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Updated 1:00 PM July 23, 2008
 

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Obesity No. 1 health concern for kids in 2008

As children’s waistlines continue to grow, so have concerns about childhood obesity.

According to a report released by the C.S. Mott Children’s Hospital National Poll on Children’s Health, childhood obesity is now the No. 1 health concern for kids in 2008, topping smoking and drug abuse. In 2007, childhood obesity ranked third among parents’ top 10 overall health concerns for kids.

“The National Poll on Children’s Health report clearly shows that adults in America are very concerned about the problem of childhood obesity and its causes,” says Dr. Matthew Davis, director of the National Poll on Children’s Health. “While recent studies have suggested that the childhood obesity epidemic may be leveling off, the results of this poll reveal that adults in the U.S. are still very much concerned about this issue.”

The poll, which asked adults to rate 20 different health problems for children living in their communities, reveals that bullying also now ranks among the public’s top concerns for children’s health, ahead of teen pregnancy and alcohol abuse. Other new topics added to this year’s list are Attention Deficit/Hyperactivity Disorder and environmental toxins.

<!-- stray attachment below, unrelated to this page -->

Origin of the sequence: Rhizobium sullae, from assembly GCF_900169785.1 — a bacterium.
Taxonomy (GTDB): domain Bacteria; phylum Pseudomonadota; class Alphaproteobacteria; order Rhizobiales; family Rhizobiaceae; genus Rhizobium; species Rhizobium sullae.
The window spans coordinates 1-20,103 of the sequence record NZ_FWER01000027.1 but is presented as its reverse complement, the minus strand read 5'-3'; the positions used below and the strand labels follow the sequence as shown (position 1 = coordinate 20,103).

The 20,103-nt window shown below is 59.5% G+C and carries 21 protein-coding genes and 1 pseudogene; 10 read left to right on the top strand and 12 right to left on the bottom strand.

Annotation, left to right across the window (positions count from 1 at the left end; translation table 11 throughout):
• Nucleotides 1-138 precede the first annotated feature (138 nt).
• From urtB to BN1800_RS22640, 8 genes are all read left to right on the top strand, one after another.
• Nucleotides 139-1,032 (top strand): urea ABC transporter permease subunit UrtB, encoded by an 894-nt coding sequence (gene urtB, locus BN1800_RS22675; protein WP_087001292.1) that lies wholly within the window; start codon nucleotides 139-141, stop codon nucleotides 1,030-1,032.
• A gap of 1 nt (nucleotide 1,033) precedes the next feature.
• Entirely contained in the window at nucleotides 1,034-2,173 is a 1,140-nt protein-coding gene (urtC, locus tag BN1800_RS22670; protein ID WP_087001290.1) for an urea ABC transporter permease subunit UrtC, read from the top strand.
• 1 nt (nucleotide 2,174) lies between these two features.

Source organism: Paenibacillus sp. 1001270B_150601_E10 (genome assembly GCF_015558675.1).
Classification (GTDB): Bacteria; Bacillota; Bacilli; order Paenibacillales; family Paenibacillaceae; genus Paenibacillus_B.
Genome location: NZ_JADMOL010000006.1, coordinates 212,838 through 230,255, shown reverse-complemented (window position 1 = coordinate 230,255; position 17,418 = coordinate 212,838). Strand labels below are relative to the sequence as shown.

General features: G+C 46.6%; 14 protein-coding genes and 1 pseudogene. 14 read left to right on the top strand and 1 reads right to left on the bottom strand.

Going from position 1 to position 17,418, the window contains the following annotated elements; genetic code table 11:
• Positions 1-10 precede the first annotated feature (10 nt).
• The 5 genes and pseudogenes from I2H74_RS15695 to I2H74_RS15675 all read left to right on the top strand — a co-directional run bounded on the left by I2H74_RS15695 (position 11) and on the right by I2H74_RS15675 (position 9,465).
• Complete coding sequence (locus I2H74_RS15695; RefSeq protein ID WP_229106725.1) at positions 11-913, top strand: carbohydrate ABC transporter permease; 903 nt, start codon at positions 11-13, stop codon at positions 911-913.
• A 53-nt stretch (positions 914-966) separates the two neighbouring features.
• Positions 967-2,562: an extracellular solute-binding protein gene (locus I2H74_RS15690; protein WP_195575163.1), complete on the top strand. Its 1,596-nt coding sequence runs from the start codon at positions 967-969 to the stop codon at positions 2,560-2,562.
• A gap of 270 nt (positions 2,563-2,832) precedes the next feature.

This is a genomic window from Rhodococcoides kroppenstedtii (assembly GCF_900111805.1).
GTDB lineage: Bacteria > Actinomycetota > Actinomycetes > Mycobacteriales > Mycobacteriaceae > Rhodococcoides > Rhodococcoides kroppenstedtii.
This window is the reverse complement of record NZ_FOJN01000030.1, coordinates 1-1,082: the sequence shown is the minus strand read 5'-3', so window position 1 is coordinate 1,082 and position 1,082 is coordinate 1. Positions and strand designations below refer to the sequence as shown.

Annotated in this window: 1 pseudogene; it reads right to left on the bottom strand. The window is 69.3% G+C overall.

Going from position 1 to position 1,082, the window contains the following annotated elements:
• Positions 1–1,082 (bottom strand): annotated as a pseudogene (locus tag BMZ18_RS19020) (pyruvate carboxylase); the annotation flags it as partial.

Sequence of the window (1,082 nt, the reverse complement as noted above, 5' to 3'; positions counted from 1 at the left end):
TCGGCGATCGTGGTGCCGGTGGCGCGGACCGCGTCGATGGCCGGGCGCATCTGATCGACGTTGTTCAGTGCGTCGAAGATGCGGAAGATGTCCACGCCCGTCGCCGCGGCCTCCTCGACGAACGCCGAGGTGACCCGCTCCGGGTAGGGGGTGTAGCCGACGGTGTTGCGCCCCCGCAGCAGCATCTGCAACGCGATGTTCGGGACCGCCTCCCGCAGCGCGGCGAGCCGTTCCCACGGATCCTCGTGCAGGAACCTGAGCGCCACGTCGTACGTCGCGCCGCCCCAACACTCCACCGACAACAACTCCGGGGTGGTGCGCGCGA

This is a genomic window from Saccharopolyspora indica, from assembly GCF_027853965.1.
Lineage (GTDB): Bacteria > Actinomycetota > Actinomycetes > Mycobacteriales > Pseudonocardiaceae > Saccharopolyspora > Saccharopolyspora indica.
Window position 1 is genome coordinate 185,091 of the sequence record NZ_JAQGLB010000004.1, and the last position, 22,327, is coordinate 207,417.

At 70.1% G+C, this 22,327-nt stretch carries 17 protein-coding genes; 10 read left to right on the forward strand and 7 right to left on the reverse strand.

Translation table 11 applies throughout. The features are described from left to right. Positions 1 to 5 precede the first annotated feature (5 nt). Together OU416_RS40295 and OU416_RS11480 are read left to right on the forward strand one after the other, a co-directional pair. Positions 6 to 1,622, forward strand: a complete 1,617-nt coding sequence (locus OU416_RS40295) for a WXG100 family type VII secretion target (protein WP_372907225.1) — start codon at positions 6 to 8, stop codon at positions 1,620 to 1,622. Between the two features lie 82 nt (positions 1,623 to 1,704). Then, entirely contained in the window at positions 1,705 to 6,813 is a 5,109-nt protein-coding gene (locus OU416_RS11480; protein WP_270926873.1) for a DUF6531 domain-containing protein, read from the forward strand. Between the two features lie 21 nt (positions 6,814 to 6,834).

Also making the public’s overall list of top 10 health concerns for kids in 2008: Internet safety, abuse and neglect, sexually transmitted infections and lack of opportunities for physical activity for kids. The top 10 health concerns for 2007 that did not make this year’s list: Motor vehicle accidents and school violence.

Issues that did not rank among the top 10 overall health concerns, but were included in the National Poll on Children's Health include: driving accidents, depression, asthma, eating disorders, neighborhood safety, school violence, autism and suicide.

The National Poll on Children’s Health also found that adults who did not have children in their households were more likely than parents to list drug abuse, smoking and tobacco use, Internet safety, and sexually transmitted infections as top health concerns.

Additionally, adults from low-income households (less than $30,000 per year) viewed drug abuse, smoking and tobacco use, and teen pregnancy as the biggest health concerns for kids. Adults, however, with higher household incomes (more than $100,000 per year) were more likely to rate obesity, Internet safety and drug abuse as major issues.

“We found multiple difference in the priority of health problems for kids in the minds of adults by race, ethnicity, income or some other characteristic. What this tells us is that there is no one-size-fits-all public health approach to these issues,” says Davis, associate professor of general pediatrics and internal medicine at the Medical School and associate professor of public policy at the Gerald R. Ford School of Public Health. “So as doctors, nurses and public health officials work to find ways to help their community deal with health issues, it’s important that they remember to tailor their approach to the priorities of the community.”

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